Congress finally holds a real hearing on Trump's crimes — and it's BAD


The Democratic majority is exposing Trump lawlessness that Republicans refused to investigate for two years.

Elections have consequences.

House Democrats on Wednesday held their first real hearing on Trump's alleged criminal activity leading up to, during and after the 2016 presidential elections — finally conducting the kind of oversight that Republicans refused to do for the first two years of Trump's stint in the White House.

The House Committee on Oversight and Reform put Trump's longtime lawyer and self-described "fixer" on the witness stand to answer questions on the crimes he either helped carry out on Trump's request or the alleged crimes he witnessed while working for Trump for a decade.

And the revelations were even more explosive than we could have imagined.

The biggest bombshell was Cohen's divulgence that federal prosecutors in New York are investigating Trump for unspecified crimes.

Cohen said those prosecutors — who work in the prestigious Southern District of New York (SDNY) — asked him not to discuss the investigation.

But the revelation that the SDNY is investigating Trump is a clear sign that Trump's legal exposure goes far beyond special counsel Robert Mueller's high-stakes probe into the Trump campaign's possible conspiracy with Russia during the 2016 campaign. And that's very, very bad news for Trump.

But that wasn't the only eye-popping revelation Cohen made during his more than 5-hours-long testimony before the House Oversight and Reform Committee.

Cohen testified under oath that Trump knew about WikiLeaks' impending release of hacked emails that could damage Hillary Clinton's campaign — a revelation that shows Trump is unethical at best and criminal at worst for not reporting this the hack to authorities.

Cohen also laid out the illegal payment scheme to suppress porn actress Stormy Daniels' affair allegations against Trump — saying Trump knew about the payments all along and lied about his role in the payment scheme, as did Trump's eldest son, Donald Trump Jr.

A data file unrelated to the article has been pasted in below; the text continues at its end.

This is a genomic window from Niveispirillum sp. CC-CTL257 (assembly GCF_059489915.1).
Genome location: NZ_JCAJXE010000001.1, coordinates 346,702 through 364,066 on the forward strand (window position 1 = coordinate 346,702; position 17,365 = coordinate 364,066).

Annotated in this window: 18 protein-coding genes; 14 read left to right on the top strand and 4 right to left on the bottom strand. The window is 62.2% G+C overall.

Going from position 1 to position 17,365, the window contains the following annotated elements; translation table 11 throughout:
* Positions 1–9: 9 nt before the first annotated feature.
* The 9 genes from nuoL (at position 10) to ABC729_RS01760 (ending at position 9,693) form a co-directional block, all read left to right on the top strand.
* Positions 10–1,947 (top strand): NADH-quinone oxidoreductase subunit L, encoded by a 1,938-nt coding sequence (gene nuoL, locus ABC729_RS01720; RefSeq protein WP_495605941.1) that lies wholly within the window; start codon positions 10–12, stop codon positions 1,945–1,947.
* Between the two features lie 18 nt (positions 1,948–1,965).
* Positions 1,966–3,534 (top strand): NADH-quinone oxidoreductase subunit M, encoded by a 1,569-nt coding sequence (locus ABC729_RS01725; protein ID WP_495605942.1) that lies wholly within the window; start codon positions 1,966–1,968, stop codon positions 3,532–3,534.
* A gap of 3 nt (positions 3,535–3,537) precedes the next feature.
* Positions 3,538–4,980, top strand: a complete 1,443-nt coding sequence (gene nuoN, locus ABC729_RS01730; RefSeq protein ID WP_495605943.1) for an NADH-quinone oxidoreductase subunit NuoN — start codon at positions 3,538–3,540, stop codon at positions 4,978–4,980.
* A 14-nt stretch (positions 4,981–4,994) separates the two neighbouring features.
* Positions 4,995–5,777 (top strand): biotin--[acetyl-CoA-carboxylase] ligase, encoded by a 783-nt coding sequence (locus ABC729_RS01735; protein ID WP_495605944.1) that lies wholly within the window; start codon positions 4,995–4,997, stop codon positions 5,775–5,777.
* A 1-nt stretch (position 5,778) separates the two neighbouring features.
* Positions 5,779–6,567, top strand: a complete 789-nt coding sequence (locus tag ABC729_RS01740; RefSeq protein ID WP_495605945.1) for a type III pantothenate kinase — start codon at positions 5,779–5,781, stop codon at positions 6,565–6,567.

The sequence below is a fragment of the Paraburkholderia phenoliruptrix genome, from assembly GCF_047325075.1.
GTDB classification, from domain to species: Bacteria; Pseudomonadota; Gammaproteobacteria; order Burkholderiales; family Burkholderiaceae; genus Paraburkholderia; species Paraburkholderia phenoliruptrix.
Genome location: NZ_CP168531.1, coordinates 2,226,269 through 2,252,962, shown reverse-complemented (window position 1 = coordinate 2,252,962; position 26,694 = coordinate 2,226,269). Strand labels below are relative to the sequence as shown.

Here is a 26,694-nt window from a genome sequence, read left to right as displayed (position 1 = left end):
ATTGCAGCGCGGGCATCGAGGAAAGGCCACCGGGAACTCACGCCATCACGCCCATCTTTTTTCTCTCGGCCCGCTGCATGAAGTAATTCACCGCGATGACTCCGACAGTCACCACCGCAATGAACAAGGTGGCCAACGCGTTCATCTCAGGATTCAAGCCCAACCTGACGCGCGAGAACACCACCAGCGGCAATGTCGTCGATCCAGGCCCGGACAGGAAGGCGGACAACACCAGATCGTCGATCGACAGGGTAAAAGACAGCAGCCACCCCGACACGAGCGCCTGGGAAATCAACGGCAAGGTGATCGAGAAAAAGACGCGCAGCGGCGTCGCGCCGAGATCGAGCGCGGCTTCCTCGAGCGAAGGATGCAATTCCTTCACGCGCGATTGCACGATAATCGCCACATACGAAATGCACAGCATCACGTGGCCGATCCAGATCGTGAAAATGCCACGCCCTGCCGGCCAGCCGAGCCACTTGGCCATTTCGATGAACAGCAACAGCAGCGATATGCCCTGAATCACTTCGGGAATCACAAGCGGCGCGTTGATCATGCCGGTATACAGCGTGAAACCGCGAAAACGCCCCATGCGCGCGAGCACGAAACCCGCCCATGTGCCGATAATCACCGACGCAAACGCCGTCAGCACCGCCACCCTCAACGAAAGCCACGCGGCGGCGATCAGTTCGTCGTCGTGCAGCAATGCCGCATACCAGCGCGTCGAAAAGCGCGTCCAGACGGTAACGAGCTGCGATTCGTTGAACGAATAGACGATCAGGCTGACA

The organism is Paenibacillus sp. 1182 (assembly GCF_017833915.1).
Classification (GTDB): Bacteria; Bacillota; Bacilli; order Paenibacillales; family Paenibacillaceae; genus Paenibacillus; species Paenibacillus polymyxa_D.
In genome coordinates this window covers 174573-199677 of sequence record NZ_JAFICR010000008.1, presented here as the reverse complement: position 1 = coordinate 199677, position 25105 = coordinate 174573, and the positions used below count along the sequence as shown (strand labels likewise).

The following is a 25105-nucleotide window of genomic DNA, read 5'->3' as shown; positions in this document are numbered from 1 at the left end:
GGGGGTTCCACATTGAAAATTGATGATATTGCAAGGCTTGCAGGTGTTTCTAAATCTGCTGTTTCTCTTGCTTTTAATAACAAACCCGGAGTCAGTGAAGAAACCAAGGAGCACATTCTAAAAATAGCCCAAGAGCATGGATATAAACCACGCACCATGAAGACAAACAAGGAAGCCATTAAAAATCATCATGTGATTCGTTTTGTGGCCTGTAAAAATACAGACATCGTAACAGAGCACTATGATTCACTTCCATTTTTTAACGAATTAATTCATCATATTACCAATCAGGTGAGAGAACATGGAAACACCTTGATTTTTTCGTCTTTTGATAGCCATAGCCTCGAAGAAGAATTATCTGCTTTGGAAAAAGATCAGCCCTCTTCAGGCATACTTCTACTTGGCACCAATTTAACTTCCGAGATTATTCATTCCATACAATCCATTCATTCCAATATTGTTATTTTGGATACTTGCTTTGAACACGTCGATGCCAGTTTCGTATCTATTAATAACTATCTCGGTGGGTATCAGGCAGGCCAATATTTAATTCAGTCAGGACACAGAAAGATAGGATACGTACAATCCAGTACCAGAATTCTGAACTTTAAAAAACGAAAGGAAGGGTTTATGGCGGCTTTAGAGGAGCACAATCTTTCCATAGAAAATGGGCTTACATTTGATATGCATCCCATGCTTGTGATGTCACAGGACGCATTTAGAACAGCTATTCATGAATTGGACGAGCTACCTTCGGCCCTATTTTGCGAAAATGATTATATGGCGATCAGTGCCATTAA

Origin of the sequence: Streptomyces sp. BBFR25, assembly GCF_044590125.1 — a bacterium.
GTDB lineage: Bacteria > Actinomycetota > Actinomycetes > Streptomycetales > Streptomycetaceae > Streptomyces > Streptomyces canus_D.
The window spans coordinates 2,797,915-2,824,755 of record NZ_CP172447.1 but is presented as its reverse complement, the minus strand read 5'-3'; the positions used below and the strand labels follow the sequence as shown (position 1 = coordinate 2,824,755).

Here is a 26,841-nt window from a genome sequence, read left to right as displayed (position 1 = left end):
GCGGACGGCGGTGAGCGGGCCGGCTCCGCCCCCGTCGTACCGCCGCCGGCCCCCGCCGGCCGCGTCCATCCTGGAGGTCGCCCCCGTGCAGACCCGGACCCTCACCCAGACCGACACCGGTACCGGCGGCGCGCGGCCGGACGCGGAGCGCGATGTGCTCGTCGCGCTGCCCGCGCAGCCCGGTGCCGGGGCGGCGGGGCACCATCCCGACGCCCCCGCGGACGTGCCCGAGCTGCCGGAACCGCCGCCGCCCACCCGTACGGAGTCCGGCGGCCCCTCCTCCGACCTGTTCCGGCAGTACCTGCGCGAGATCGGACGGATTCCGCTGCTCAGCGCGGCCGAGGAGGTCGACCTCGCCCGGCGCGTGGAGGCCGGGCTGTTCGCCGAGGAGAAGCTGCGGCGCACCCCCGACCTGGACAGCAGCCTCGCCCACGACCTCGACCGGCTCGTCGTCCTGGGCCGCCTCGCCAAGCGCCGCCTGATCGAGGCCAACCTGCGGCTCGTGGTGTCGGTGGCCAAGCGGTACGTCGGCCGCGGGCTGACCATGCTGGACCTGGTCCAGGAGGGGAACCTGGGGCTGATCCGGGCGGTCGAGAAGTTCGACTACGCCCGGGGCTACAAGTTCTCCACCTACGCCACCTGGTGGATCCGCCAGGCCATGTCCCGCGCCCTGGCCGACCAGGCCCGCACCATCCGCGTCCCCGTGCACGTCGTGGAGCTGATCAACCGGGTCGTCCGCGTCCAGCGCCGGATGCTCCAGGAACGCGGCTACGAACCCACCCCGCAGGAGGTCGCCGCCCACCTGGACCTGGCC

He went on to say that negotiations for a Trump Tower project in Moscow took place during the 2016 election, and that Trump lied about the negotiations on the campaign trail.

And Cohen revealed that Trump engaged in financial crimes, devaluing his assets in order to cheat on his tax bill and illegally using funds from his so-called charitable foundation to buy an expensive portrait of himself — something only a cheap egomaniac would do.

Cohen backed up his allegations with documents, providing checks and other documents as evidence.

This was key because Republicans on the committee were solely there to shield Trump from scrutiny — calling into question Cohen's credibility in an effort to try and sow doubt about Cohen's explosive revelations.

However, their behavior was both desperate and in many cases embarrassing, as GOP lawmakers on the committee tried and failed to shut the hearing down before ultimately bumbling through lines of questioning that often went nowhere.

Ultimately, the hearing showed that Republicans' newfound House minority status will no longer allow them to run defense for Trump or shield him from scrutiny for his crimes and corrupt administration.

Rep. Alexandria Ocasio-Cortez (D-NY), for example, helped lay out the case for Congress to subpoena Trump's tax returns, pointing to Cohen's accusation that Trump inflated his net worth and value of his assets, including Trump golf properties across the country.

Looking at Trump's tax returns could allow Congress to determine whether Trump was falsifying the value of his golf properties on his taxes.

The powerful House Oversight and Reform Committee has a wealth of corruption allegations against Trump and his business empire that it can investigate now that Democrats control it.

Similarly, there are a number of other committees that Democrats now control in the majority, where they can launch more probes. That includes the House Intelligence Committee, currently working on investigating Trump's Russia ties; the House Judiciary Committee, which can look into possible missteps by the Department of Justice; and a host of other committees focused on the environment, the financial services sector, and more.

Republicans blocked this type of oversight for the first two years of Trump's presidency.

But as they learned on Wednesday, the days of being able to shield their leader are now over.

Published with permission of The American Independent Foundation.